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1.1: Genetics Review

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    Some Basic Terms

    DNA is a double stranded nucleic acid polymer that is the primary hereditary material in most living organisms. Each strand of DNA is made up of covalently bound nucleotides. Each nucleotide is made up of a sugar, a phosphate, and a nitrogenous base. The covalent bond between nucleotides occurs between the sugar of one nucleotide and the phosphate of the next. In DNA, there is a single type of sugar but 4 types of bases. These bases - adenine, thymine, cytosine, and guanine - give each nucleotide its name (abbreviated A, T, C, and G).

    The two strands of DNA are bound together by hydrogen bonds between nitrogenous bases. Each nitrogenous base has a "complementary" base. A pairs with T, and C pairs with G. If we think of a DNA strand having an orientation of sugar-phosphate-sugar-phosphate-sugar-phosphate then the second strand of the molecule has an orientation of phosphate-sugar-phosphate-sugar-phosphate-sugar. We call this type of orientation anti-parallel and we refer to the two strands as reverse complements. Reverse complementarity refers both to their opposite orientation (reverse) and the A=T G=C bonding pattern (complement).

    RNA has a similar structure, though it is typically found as a single strand. It is capable of forming double strands (or even more complex structures, for example tRNA) through hydrogen bonding with reverse complement sequences. It can hydrogen bond with itself or with other RNA molecules.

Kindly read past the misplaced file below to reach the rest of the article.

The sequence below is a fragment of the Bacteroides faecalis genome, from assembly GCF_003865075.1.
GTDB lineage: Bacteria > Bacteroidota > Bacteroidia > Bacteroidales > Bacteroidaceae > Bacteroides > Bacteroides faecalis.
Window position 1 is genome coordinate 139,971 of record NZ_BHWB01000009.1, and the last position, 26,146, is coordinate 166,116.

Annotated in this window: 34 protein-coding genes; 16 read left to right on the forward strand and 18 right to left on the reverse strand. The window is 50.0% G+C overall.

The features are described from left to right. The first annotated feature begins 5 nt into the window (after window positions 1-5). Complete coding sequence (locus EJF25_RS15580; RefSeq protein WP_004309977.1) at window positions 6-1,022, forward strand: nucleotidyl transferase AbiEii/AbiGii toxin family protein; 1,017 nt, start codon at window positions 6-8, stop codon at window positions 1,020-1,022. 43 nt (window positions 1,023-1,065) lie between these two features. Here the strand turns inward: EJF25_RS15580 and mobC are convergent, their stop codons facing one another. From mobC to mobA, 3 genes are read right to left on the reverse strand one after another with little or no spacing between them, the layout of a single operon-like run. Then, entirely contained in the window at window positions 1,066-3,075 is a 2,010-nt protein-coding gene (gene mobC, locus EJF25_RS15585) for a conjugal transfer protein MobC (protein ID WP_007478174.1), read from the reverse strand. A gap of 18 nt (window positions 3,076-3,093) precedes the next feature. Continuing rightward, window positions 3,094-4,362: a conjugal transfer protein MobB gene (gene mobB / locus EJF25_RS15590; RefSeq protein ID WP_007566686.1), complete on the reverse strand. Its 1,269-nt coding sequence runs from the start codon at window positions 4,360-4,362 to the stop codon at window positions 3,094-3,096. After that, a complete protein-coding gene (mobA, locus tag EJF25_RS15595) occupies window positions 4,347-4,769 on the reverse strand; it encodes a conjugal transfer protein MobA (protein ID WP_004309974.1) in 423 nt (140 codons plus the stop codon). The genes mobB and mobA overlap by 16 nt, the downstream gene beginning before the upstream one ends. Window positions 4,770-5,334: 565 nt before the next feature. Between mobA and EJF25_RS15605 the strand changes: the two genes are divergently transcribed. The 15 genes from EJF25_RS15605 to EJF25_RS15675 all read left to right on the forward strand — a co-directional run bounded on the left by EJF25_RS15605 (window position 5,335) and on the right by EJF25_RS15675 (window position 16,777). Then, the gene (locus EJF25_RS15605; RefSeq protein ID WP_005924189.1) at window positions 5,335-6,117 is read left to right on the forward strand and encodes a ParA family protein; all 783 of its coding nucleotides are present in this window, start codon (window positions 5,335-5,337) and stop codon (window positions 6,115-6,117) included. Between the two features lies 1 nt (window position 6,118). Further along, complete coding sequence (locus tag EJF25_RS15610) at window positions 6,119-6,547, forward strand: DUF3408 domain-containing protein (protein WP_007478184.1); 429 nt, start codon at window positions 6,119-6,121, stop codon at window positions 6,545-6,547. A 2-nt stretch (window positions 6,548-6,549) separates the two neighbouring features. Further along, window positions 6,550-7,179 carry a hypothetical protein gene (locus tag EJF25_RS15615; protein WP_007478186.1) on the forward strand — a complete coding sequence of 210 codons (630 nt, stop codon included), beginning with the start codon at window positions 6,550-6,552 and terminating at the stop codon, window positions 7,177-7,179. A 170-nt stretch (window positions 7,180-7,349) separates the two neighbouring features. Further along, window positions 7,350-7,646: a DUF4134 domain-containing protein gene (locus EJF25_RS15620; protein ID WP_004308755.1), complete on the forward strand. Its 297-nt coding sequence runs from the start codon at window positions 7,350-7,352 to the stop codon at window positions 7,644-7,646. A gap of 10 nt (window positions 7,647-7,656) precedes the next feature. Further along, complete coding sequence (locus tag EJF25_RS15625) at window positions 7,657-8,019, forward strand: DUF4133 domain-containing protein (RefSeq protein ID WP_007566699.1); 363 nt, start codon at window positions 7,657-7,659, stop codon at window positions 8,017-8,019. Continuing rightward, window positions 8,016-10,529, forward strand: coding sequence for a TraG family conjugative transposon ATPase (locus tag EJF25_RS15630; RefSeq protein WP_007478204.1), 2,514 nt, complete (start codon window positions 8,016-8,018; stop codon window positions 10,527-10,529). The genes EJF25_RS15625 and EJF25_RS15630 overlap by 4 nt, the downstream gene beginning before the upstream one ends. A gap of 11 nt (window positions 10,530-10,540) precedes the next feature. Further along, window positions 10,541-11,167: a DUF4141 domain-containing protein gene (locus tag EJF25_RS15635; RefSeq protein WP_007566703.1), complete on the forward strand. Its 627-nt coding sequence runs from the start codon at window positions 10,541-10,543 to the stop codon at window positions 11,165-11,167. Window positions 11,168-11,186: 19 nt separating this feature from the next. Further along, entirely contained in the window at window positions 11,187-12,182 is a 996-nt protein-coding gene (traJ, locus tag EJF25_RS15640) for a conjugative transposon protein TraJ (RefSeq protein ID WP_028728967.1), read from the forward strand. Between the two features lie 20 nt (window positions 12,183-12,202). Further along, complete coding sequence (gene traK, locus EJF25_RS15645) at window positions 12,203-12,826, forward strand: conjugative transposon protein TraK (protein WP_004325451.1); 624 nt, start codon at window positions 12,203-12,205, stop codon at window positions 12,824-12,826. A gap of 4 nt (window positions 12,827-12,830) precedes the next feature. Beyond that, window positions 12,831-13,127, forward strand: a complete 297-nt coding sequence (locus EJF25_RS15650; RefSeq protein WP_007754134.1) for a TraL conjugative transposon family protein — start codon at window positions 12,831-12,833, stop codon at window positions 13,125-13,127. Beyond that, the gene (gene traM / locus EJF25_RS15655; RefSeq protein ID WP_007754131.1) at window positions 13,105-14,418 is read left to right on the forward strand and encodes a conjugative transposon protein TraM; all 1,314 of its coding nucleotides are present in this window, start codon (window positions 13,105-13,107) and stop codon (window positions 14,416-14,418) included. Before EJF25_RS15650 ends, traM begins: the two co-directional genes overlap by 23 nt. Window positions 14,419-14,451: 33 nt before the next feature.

The Central Dogma of Molecular Biology

    For the most part when we think about Molecular Genetics we are thinking about making functional proteins from a gene encoded in DNA, though some RNA is functional on its own.

    The production of protein from a DNA code happens via two highly-regulated processes: Transcription uses RNA polymerase to make a single stranded mRNA molecule from one strand of a double stranded DNA molecule. Translation uses a ribosome to make a peptide (part or all of a protein) from the mRNA (Figure 1).

    Figure 1: The Central Dogma of Molecular Biology by Kristina Vu and Ajna Rivera. An editable svg file of this figure can be downloaded here:

    Quick side note because many people are confused by some of the terms that we use in genetics, evolution, and development. A gene refers to a piece of DNA that codes for RNA. This RNA is often an mRNA but can also be a tRNA, rRNA, snRNA, miRNA, or a different "non-coding" type of RNA. mRNA is RNA that codes for protein. Most of the time "gene expression" refers to the production of mRNAs and/or the proteins they code for. Gene expression is the process of using DNA to make a functional product. As you probably know, most of the cells in your body are genetically identical (more or less); they "share a genome." However, your cells have very different functions. These different functions are driven by different environments and different gene expression profiles - that is, the cells express different genes. For example, we might expect to find a lot of Myosin protein in muscle cells but a lot of Aquaporin protein in kidney cells.

    The regulation of gene expression (epigenetics)